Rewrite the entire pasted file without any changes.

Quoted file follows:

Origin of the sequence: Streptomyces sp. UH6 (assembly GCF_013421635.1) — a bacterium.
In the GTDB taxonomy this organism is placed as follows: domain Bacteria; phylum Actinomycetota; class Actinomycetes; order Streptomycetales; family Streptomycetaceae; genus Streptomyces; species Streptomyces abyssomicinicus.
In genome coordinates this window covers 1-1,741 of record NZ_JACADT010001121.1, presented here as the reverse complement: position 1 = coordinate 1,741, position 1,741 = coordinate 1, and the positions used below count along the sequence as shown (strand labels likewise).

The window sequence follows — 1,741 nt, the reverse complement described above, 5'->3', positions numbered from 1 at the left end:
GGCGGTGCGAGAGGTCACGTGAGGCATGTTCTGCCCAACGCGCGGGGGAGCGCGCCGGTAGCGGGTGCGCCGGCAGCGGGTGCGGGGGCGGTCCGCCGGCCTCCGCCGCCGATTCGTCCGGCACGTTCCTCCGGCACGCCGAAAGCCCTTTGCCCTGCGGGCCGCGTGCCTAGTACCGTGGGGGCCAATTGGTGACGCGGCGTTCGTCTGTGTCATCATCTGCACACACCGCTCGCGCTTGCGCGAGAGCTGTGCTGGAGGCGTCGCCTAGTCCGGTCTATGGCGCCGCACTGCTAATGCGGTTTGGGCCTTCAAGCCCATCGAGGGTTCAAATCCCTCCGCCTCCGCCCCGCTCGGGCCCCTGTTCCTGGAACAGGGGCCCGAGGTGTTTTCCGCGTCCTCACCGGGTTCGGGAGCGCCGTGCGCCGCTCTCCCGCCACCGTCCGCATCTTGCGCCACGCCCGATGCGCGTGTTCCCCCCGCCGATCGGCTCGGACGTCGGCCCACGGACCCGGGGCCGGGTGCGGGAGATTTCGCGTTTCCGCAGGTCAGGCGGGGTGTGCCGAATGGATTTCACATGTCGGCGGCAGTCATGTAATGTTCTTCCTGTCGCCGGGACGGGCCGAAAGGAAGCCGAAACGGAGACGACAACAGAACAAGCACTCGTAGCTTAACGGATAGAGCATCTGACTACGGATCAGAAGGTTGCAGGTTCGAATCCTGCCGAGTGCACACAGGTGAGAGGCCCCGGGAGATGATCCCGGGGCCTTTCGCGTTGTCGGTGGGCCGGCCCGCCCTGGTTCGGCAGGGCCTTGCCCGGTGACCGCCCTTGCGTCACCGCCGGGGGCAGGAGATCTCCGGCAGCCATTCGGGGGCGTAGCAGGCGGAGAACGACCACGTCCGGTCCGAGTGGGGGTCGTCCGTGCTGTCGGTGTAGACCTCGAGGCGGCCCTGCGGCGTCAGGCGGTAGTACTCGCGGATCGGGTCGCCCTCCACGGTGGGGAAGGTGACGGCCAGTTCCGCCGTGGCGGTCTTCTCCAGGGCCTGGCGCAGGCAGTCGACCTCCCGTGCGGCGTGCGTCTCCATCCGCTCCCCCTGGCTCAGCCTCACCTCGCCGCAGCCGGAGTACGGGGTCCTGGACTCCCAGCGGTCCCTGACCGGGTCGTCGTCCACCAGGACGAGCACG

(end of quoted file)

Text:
Origin of the sequence: Streptomyces sp. UH6 (assembly GCF_013421635.1) — a bacterium.
In the GTDB taxonomy this organism is placed as follows: domain Bacteria; phylum Actinomycetota; class Actinomycetes; order Streptomycetales; family Streptomycetaceae; genus Streptomyces; species Streptomyces abyssomicinicus.
In genome coordinates this window covers 1-1,741 of record NZ_JACADT010001121.1, presented here as the reverse complement: position 1 = coordinate 1,741, position 1,741 = coordinate 1, and the positions used below count along the sequence as shown (strand labels likewise).

The window sequence follows — 1,741 nt, the reverse complement described above, 5'->3', positions numbered from 1 at the left end:
GGCGGTGCGAGAGGTCACGTGAGGCATGTTCTGCCCAACGCGCGGGGGAGCGCGCCGGTAGCGGGTGCGCCGGCAGCGGGTGCGGGGGCGGTCCGCCGGCCTCCGCCGCCGATTCGTCCGGCACGTTCCTCCGGCACGCCGAAAGCCCTTTGCCCTGCGGGCCGCGTGCCTAGTACCGTGGGGGCCAATTGGTGACGCGGCGTTCGTCTGTGTCATCATCTGCACACACCGCTCGCGCTTGCGCGAGAGCTGTGCTGGAGGCGTCGCCTAGTCCGGTCTATGGCGCCGCACTGCTAATGCGGTTTGGGCCTTCAAGCCCATCGAGGGTTCAAATCCCTCCGCCTCCGCCCCGCTCGGGCCCCTGTTCCTGGAACAGGGGCCCGAGGTGTTTTCCGCGTCCTCACCGGGTTCGGGAGCGCCGTGCGCCGCTCTCCCGCCACCGTCCGCATCTTGCGCCACGCCCGATGCGCGTGTTCCCCCCGCCGATCGGCTCGGACGTCGGCCCACGGACCCGGGGCCGGGTGCGGGAGATTTCGCGTTTCCGCAGGTCAGGCGGGGTGTGCCGAATGGATTTCACATGTCGGCGGCAGTCATGTAATGTTCTTCCTGTCGCCGGGACGGGCCGAAAGGAAGCCGAAACGGAGACGACAACAGAACAAGCACTCGTAGCTTAACGGATAGAGCATCTGACTACGGATCAGAAGGTTGCAGGTTCGAATCCTGCCGAGTGCACACAGGTGAGAGGCCCCGGGAGATGATCCCGGGGCCTTTCGCGTTGTCGGTGGGCCGGCCCGCCCTGGTTCGGCAGGGCCTTGCCCGGTGACCGCCCTTGCGTCACCGCCGGGGGCAGGAGATCTCCGGCAGCCATTCGGGGGCGTAGCAGGCGGAGAACGACCACGTCCGGTCCGAGTGGGGGTCGTCCGTGCTGTCGGTGTAGACCTCGAGGCGGCCCTGCGGCGTCAGGCGGTAGTACTCGCGGATCGGGTCGCCCTCCACGGTGGGGAAGGTGACGGCCAGTTCCGCCGTGGCGGTCTTCTCCAGGGCCTGGCGCAGGCAGTCGACCTCCCGTGCGGCGTGCGTCTCCATCCGCTCCCCCTGGCTCAGCCTCACCTCGCCGCAGCCGGAGTACGGGGTCCTGGACTCCCAGCGGTCCCTGACCGGGTCGTCGTCCACCAGGACGAGCACG